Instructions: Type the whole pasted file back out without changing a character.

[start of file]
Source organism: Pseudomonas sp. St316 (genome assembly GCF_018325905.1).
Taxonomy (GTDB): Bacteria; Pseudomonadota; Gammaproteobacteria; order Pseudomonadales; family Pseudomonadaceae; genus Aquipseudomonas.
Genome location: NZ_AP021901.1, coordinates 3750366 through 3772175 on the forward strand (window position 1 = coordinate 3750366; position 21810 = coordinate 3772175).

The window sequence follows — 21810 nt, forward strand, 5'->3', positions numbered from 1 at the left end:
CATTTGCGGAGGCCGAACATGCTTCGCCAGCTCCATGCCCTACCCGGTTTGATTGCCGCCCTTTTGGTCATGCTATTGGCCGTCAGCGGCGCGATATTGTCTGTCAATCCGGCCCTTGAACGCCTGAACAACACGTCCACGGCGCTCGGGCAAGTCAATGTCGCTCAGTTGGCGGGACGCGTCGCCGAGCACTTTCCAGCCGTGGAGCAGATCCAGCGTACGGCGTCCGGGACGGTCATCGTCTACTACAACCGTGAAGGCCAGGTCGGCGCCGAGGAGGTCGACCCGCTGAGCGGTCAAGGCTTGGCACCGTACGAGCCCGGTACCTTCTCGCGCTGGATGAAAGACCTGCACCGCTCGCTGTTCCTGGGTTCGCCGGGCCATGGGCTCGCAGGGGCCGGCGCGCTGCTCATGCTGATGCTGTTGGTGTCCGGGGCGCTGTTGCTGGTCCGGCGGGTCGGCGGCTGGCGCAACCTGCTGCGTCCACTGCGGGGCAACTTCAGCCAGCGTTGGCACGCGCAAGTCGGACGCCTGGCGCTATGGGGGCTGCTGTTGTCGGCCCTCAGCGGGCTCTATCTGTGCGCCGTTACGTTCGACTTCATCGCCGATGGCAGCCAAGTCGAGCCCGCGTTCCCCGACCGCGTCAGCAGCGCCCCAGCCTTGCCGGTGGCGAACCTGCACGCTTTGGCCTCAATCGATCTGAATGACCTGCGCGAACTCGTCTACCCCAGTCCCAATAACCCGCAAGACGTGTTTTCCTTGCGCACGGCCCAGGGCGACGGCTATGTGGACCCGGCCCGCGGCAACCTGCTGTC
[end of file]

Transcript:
Source organism: Pseudomonas sp. St316 (genome assembly GCF_018325905.1).
Taxonomy (GTDB): Bacteria; Pseudomonadota; Gammaproteobacteria; order Pseudomonadales; family Pseudomonadaceae; genus Aquipseudomonas.
Genome location: NZ_AP021901.1, coordinates 3750366 through 3772175 on the forward strand (window position 1 = coordinate 3750366; position 21810 = coordinate 3772175).

The window sequence follows — 21810 nt, forward strand, 5'->3', positions numbered from 1 at the left end:
CATTTGCGGAGGCCGAACATGCTTCGCCAGCTCCATGCCCTACCCGGTTTGATTGCCGCCCTTTTGGTCATGCTATTGGCCGTCAGCGGCGCGATATTGTCTGTCAATCCGGCCCTTGAACGCCTGAACAACACGTCCACGGCGCTCGGGCAAGTCAATGTCGCTCAGTTGGCGGGACGCGTCGCCGAGCACTTTCCAGCCGTGGAGCAGATCCAGCGTACGGCGTCCGGGACGGTCATCGTCTACTACAACCGTGAAGGCCAGGTCGGCGCCGAGGAGGTCGACCCGCTGAGCGGTCAAGGCTTGGCACCGTACGAGCCCGGTACCTTCTCGCGCTGGATGAAAGACCTGCACCGCTCGCTGTTCCTGGGTTCGCCGGGCCATGGGCTCGCAGGGGCCGGCGCGCTGCTCATGCTGATGCTGTTGGTGTCCGGGGCGCTGTTGCTGGTCCGGCGGGTCGGCGGCTGGCGCAACCTGCTGCGTCCACTGCGGGGCAACTTCAGCCAGCGTTGGCACGCGCAAGTCGGACGCCTGGCGCTATGGGGGCTGCTGTTGTCGGCCCTCAGCGGGCTCTATCTGTGCGCCGTTACGTTCGACTTCATCGCCGATGGCAGCCAAGTCGAGCCCGCGTTCCCCGACCGCGTCAGCAGCGCCCCAGCCTTGCCGGTGGCGAACCTGCACGCTTTGGCCTCAATCGATCTGAATGACCTGCGCGAACTCGTCTACCCCAGTCCCAATAACCCGCAAGACGTGTTTTCCTTGCGCACGGCCCAGGGCGACGGCTATGTGGACCCGGCCCGCGGCAACCTGCTGTC